US1991461A - Bearing - Google Patents

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US1991461A
US1991461A US637153A US63715332A US1991461A US 1991461 A US1991461 A US 1991461A US 637153 A US637153 A US 637153A US 63715332 A US63715332 A US 63715332A US 1991461 A US1991461 A US 1991461A
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shoes
base member
bearing
abutment
shoe
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US637153A
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Harry A S Howarth
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KINGSBURY MACHINE WORKS Inc
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KINGSBURY MACHINE WORKS Inc
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    • FMECHANICAL ENGINEERING; LIGHTING; HEATING; WEAPONS; BLASTING
    • F16ENGINEERING ELEMENTS AND UNITS; GENERAL MEASURES FOR PRODUCING AND MAINTAINING EFFECTIVE FUNCTIONING OF MACHINES OR INSTALLATIONS; THERMAL INSULATION IN GENERAL
    • F16CSHAFTS; FLEXIBLE SHAFTS; ELEMENTS OR CRANKSHAFT MECHANISMS; ROTARY BODIES OTHER THAN GEARING ELEMENTS; BEARINGS
    • F16C17/00Sliding-contact bearings for exclusively rotary movement
    • F16C17/04Sliding-contact bearings for exclusively rotary movement for axial load only
    • F16C17/06Sliding-contact bearings for exclusively rotary movement for axial load only with tiltably-supported segments, e.g. Michell bearings

Description

Feb. 19, 1935. H A s, ow l- 1 1,991,461

' BEARING- Filed 001;. 10, 1932 3 Sheets-Sheet 1 lunlill iwm Feb. 19, 93 I A. s. HOWARTH BEARING Filed Oct. 10, 1952 3 Sheets-Sheet 2 Feb. 19, 1935. I H. A s. HOWARTH 1,991,451

BEARING Filed Oct. 10, 1932 3 Sheets-Sheet 5 Patented Feb. 19,1935

Harry to Kingsbury Machine Works, Inc.; phia, Pa., a corporation of Delaware Application October 10, 1932, Serial No. 637,153

28' Claims. (Cl. 308-160) ing or torsional stresses in the flexible necks in the event that the forces acting on the shoes are so disposed as to tend to cause a rotation of a shoe with respect to its flexible support, while This invention relates to bearings, and more particularly to bearings of the type employing bearing shoes that are adapted 'to tilt with respect to the opposed bearing surface in order toform wedge-shaped oilfllms between the bearing surfaces in conformity with the principle of the Kingsbury bearings.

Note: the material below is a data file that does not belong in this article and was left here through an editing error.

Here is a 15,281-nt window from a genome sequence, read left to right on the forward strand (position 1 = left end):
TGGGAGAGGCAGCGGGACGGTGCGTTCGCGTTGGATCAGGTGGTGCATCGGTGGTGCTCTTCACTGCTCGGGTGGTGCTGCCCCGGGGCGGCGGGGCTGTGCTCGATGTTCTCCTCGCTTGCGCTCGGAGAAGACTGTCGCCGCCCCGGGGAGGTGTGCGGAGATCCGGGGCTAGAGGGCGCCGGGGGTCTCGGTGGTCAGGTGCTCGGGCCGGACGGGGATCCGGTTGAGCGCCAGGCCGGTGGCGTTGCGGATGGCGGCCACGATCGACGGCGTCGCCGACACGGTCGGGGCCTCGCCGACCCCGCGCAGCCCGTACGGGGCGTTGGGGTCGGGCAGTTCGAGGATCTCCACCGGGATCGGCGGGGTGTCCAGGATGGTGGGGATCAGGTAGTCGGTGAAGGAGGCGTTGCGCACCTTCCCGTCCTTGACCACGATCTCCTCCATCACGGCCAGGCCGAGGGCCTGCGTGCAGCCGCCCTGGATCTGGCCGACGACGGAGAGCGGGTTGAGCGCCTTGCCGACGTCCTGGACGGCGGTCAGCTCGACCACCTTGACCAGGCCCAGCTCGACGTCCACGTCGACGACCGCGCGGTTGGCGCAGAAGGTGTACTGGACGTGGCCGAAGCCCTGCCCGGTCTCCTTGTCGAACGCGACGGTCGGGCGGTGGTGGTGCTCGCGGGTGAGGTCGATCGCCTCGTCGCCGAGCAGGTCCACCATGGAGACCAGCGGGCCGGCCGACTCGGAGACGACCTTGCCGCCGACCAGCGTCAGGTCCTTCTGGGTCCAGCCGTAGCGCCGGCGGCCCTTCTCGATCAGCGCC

It has heretofore been proposed to provide a bearing of the Kingsbury type with bearing shoes which are mounted upon elastic posts or stems formed integrally with the shoes and a support- Gil ing member, 'said posts or stems being of such size as to possess suflicient flexibility so as to permit the shoes to tilt and. assume the proper relationship with respect to the opposed bearing surface to form suitable wedge-shaped oil films. Each post or stem thereby constitutes a flexible neck between the shoe and its supporting member. A bearing structure of this character possesses certain advantages with respect to the cheapness and facility with which it can be manufactured, and the present invention is primarily concerned with improved constructions of the type referred to.

As is well understood by those skilled in the art, starting friction is appreciably higher than the friction which exists during the normal operation of the bearing after the oil films have been formed between the opposed bearing surfaces. The magnitude of this starting friction therefore tends to cause a relatively high stress to be set up in the flexible neck by which each shoe is supported in the type of construction heretofore referred to, and if said flexible neck is made sufficiently flexible to assure the desired .ilting of the shoe under thefforces existing during normal operation, there is the danger that the starting friction, particularly under unfavorable conditions, may result in the setting up of stresses in the flexible necks that may produce a permanent distortion or set if not an actual rupture of the flexible necks.